When Deputy Garrison Commander Linda Hoeffner struck out on her career path fresh out of high school in the 1970s, she did not know where it would lead.
She took a civil service test and was offered a position as a clerk typist at Fort Riley. Her father urged her to take the position because he believed it would offer Hoeffner the opportunity for promotion.
"Within that year, they had me doing budget (work), and that's when really I got interested in the resource management world," Hoeffner recalled.
At the time there weren't many women in the workforce, but Hoeffner remembered being inspired by one of her first female bosses.
"She's done that," Hoeffner thought to herself. "I can break through this, too."
At the urging of one of her mentors, Lt. Col. Callanan, Hoeffner took advantage of some of the senior leadership courses offered by the Army and pursued her degree. She compiled records of training, much of which translated to college credits and eventually earned her degree from Upper Iowa University in 1995.
"You have to work hard," Hoeffner said. "You have to be dedicated and … you have to prove yourself."
Hoeffner rose through the ranks of the civilian force, working her way up from a General Schedule-3 position and becoming the director of the Resource Management Office. It was in that role that Hoeffner said she developed an interest in the deputy garrison commander position.
"I started working with the former deputy garrison commander and saw what she did, and I thought that would really interest me to shift my career into that kind of management," she recalled.
Today, Hoeffner has reached the level of GS-15, the highest GS position, and oversees all the civilian directors across fields like logistics, public works, public affairs and more.
"I have a very diversified responsibility," she said. "You have to have a little bit of knowledge in all those (areas) and not be an expert in any of it."
For Hoeffner, she said she embraces the challenge. She likes that each day is different, unpredictable.
"What I like best about my job is I never know what's going to happen in a day," she said. "I can have a calendar tell me what I think I'm going to be doing, but when I get to work something else has happened that I have to take care of."
But her main focus, she said, is always the civilian workforce. Her priorities include ensuring employees are properly trained, properly staffed and that they have the resources to do their jobs successfully.
"We have the best civilian workforce in the Army. I truly believe that. These civilians here are dedicated, and they'll give 110 percent to ensure our Soldiers and Families are taken care of," she said.
As command teams change every couple of years, Hoeffner also helps provide continuity for the installation.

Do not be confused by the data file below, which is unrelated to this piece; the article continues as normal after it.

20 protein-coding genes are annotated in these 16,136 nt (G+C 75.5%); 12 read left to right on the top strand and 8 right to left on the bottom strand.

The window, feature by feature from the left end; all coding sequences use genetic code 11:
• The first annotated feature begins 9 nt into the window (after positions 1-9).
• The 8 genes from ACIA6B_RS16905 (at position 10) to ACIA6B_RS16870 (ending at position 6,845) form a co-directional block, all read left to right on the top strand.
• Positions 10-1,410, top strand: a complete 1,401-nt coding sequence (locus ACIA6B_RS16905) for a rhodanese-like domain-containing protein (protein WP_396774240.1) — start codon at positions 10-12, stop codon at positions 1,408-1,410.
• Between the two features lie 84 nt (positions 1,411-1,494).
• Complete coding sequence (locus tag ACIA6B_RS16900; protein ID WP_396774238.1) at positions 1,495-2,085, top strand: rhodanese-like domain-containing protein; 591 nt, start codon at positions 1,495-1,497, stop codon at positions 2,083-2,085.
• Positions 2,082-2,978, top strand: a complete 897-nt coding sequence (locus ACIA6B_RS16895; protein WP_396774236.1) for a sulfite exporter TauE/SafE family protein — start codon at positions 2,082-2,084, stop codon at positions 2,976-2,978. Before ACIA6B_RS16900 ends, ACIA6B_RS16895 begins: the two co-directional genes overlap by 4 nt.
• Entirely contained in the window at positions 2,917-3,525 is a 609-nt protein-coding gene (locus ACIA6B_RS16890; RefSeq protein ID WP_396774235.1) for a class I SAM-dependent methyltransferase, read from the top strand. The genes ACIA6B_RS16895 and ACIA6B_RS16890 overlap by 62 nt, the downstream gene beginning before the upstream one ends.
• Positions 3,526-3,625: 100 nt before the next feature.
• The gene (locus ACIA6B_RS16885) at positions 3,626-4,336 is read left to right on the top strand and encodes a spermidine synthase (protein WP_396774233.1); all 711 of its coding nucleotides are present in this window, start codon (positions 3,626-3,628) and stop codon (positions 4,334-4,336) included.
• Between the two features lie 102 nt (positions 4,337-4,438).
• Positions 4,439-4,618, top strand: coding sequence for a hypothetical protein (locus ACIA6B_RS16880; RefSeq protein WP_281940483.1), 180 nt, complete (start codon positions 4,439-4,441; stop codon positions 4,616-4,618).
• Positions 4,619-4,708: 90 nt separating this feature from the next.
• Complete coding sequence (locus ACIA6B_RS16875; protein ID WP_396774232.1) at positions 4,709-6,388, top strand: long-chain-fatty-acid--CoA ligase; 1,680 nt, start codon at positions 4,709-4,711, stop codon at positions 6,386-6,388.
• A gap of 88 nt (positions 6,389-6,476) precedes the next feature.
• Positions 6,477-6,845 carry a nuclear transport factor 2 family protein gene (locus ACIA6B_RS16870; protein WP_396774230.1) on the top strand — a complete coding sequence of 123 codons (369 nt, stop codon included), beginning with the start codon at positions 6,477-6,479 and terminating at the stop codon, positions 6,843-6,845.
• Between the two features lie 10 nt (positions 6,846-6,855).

"Each group is different," she said. "I've been absolutely fortunate to have the best command teams in the garrison since I've been the deputy garrison commander and, of course, we've had some great division commanders."
While styles of leadership may differ from group to group, the sense of team is essential, she said.
"This is a large installation and we have a big mission. It does take a Team Riley. If you try to do anything independently, you would lose that momentum of being a great installation and ensuring that the Families are taken care of, Soldiers have what they need … to perform their mission."
Fort Riley was recognized as an Army Community of Excellence in 2011 and 2012.
Looking back on her career, Hoeffner expressed pride in that achievement along with several additional accomplishments, chief among them Fort Riley's growth and the installation's stellar civilian employees.
Shortly after Hoeffner took the reigns as deputy garrison commander in 2005, the Base Realignment and Closure recommendation to move the 1st Infantry Division to Fort Riley was announced. Since that time Hoeffner said she has seen exponential growth with the $1.6 billion in infrastructure investments for housing, education, child care and more.
"Those have been the highlights of my last eight years – working with the community on all the issues that we had with bringing home the 'Big Red One' and doubling in size," Hoeffner said. "Another big part of my job which I really, really like is working with the community."
For now, her biggest priority is to position Fort Riley for success in the future by ensuring that the civilian workforce can sustain its success and that the community partnerships remain strong.
"I think the big picture priority now is, as we move into the next few years, is to continue to send the message that Fort Riley is postured well for the future," she said. "The big priority, I think, is just to sustain what we have and continue the great partnerships we have … (and) to ensure the Army knows that Fort Riley is sustainable and that we're here for the long haul."
Hoeffner also served on the governor's task force to strategize on the growth for Fort Riley. She currently is a member of the Flint Hills Regional Council and, when the day comes that she retires, she plans to stay involved at Fort Riley.
"I still do want to stay very connected to Fort Riley," she said. "This is more than a job."